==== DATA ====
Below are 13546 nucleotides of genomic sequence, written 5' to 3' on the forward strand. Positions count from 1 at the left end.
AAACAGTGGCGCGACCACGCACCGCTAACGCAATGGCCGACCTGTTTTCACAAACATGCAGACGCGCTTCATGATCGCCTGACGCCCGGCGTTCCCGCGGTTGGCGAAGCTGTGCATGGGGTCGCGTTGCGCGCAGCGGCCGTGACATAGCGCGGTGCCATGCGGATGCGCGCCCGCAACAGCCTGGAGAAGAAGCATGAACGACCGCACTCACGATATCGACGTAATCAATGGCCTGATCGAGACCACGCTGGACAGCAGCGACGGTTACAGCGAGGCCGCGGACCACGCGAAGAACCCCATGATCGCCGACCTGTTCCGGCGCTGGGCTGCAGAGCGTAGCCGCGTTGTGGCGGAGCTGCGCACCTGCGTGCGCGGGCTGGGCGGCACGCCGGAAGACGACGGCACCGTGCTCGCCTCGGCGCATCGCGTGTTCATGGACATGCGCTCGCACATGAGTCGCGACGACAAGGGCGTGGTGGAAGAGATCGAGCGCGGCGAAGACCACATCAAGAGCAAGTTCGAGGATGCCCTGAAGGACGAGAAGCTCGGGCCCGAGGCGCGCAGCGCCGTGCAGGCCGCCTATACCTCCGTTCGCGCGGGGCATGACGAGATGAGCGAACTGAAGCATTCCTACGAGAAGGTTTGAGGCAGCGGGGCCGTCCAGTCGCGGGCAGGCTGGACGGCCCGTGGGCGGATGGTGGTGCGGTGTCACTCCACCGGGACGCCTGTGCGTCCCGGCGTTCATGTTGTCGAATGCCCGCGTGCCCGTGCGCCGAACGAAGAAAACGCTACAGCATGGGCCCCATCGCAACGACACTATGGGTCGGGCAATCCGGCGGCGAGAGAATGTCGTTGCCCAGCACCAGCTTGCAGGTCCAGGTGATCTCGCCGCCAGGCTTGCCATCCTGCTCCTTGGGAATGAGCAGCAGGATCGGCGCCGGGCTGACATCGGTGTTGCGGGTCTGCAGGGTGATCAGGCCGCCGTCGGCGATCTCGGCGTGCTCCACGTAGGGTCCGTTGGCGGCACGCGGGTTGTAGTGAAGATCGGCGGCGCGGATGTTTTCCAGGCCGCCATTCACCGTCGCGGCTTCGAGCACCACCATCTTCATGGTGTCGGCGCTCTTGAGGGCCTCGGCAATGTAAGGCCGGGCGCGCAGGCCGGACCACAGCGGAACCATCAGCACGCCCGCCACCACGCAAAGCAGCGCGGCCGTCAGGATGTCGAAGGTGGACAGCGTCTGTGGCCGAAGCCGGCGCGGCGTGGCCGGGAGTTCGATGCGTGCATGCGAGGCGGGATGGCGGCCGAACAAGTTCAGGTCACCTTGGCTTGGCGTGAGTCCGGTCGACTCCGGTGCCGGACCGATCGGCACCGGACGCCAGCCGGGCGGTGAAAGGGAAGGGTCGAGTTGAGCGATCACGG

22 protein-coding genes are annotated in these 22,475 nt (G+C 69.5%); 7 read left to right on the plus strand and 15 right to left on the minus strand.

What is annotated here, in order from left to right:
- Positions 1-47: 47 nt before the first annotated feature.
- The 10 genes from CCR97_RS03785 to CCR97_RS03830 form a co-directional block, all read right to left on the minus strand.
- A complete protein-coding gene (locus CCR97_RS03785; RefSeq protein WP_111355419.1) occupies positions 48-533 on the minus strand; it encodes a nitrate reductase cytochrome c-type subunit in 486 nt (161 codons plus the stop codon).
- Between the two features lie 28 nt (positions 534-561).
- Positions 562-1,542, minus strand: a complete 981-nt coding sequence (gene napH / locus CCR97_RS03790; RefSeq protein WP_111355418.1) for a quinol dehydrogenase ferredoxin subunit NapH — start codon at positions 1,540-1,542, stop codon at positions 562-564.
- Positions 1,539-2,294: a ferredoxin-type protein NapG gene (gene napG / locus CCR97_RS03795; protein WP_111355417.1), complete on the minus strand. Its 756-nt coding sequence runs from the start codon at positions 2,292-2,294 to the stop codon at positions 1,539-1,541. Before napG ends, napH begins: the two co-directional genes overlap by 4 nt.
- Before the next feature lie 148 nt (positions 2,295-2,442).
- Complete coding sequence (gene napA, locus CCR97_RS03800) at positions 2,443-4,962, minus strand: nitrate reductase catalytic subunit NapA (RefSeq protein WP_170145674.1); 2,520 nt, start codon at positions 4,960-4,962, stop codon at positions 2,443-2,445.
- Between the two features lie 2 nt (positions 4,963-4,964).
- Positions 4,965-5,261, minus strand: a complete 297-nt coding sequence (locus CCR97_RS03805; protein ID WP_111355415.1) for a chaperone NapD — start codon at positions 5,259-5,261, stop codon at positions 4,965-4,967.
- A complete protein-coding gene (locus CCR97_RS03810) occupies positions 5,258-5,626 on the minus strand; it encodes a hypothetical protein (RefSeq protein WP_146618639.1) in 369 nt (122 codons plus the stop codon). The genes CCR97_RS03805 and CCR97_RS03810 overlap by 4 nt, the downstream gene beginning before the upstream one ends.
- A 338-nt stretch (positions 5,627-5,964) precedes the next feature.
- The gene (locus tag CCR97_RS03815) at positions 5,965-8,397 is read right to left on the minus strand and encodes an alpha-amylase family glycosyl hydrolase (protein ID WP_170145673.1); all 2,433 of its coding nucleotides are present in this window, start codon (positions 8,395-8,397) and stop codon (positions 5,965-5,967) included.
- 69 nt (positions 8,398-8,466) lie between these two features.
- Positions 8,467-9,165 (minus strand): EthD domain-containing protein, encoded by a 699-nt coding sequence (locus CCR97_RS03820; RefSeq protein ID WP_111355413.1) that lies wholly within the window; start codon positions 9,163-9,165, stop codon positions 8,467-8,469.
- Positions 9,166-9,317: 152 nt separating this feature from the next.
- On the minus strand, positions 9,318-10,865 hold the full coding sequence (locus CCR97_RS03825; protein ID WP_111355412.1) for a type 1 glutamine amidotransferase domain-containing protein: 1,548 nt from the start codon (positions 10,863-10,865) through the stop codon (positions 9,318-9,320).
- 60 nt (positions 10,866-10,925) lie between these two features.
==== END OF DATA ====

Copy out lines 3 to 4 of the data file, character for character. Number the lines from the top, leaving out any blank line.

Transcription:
22 protein-coding genes are annotated in these 22,475 nt (G+C 69.5%); 7 read left to right on the plus strand and 15 right to left on the minus strand.

What is annotated here, in order from left to right: